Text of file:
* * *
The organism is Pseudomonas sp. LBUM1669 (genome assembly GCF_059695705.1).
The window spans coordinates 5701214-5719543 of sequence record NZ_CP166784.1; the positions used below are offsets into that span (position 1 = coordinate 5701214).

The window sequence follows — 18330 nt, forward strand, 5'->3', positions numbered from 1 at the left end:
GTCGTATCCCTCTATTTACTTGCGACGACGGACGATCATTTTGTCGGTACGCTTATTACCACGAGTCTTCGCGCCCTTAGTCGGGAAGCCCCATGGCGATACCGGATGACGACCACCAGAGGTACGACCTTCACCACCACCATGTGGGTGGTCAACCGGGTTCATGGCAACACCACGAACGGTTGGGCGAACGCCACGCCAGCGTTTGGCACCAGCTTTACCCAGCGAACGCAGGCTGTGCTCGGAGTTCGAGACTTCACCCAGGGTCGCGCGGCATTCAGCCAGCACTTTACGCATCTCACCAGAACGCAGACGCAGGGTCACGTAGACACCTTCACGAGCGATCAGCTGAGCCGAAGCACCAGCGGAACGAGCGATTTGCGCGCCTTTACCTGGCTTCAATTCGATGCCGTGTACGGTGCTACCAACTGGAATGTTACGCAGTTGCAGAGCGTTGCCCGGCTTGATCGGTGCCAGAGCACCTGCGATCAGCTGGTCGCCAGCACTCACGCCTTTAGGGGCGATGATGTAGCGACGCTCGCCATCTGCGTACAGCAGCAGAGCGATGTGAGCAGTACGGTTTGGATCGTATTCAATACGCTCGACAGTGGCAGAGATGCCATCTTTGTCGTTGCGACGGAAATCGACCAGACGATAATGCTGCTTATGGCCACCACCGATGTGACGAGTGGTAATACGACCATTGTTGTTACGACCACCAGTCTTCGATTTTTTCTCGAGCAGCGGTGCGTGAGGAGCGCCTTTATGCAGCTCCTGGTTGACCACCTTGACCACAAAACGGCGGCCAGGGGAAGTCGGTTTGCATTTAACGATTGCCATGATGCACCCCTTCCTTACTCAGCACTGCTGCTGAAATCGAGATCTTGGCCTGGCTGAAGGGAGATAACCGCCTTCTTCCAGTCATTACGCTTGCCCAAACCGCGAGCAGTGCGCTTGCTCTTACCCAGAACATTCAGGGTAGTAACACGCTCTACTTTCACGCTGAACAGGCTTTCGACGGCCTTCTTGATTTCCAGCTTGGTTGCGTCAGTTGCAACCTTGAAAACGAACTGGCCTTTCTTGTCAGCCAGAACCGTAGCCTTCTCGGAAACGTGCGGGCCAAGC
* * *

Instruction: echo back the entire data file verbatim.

The organism is Pseudomonas sp. LBUM1669 (genome assembly GCF_059695705.1).
The window spans coordinates 5701214-5719543 of sequence record NZ_CP166784.1; the positions used below are offsets into that span (position 1 = coordinate 5701214).

The window sequence follows — 18330 nt, forward strand, 5'->3', positions numbered from 1 at the left end:
GTCGTATCCCTCTATTTACTTGCGACGACGGACGATCATTTTGTCGGTACGCTTATTACCACGAGTCTTCGCGCCCTTAGTCGGGAAGCCCCATGGCGATACCGGATGACGACCACCAGAGGTACGACCTTCACCACCACCATGTGGGTGGTCAACCGGGTTCATGGCAACACCACGAACGGTTGGGCGAACGCCACGCCAGCGTTTGGCACCAGCTTTACCCAGCGAACGCAGGCTGTGCTCGGAGTTCGAGACTTCACCCAGGGTCGCGCGGCATTCAGCCAGCACTTTACGCATCTCACCAGAACGCAGACGCAGGGTCACGTAGACACCTTCACGAGCGATCAGCTGAGCCGAAGCACCAGCGGAACGAGCGATTTGCGCGCCTTTACCTGGCTTCAATTCGATGCCGTGTACGGTGCTACCAACTGGAATGTTACGCAGTTGCAGAGCGTTGCCCGGCTTGATCGGTGCCAGAGCACCTGCGATCAGCTGGTCGCCAGCACTCACGCCTTTAGGGGCGATGATGTAGCGACGCTCGCCATCTGCGTACAGCAGCAGAGCGATGTGAGCAGTACGGTTTGGATCGTATTCAATACGCTCGACAGTGGCAGAGATGCCATCTTTGTCGTTGCGACGGAAATCGACCAGACGATAATGCTGCTTATGGCCACCACCGATGTGACGAGTGGTAATACGACCATTGTTGTTACGACCACCAGTCTTCGATTTTTTCTCGAGCAGCGGTGCGTGAGGAGCGCCTTTATGCAGCTCCTGGTTGACCACCTTGACCACAAAACGGCGGCCAGGGGAAGTCGGTTTGCATTTAACGATTGCCATGATGCACCCCTTCCTTACTCAGCACTGCTGCTGAAATCGAGATCTTGGCCTGGCTGAAGGGAGATAACCGCCTTCTTCCAGTCATTACGCTTGCCCAAACCGCGAGCAGTGCGCTTGCTCTTACCCAGAACATTCAGGGTAGTAACACGCTCTACTTTCACGCTGAACAGGCTTTCGACGGCCTTCTTGATTTCCAGCTTGGTTGCGTCAGTTGCAACCTTGAAAACGAACTGGCCTTTCTTGTCAGCCAGAACCGTAGCCTTCTCGGAAACGTGCGGGCCAAGC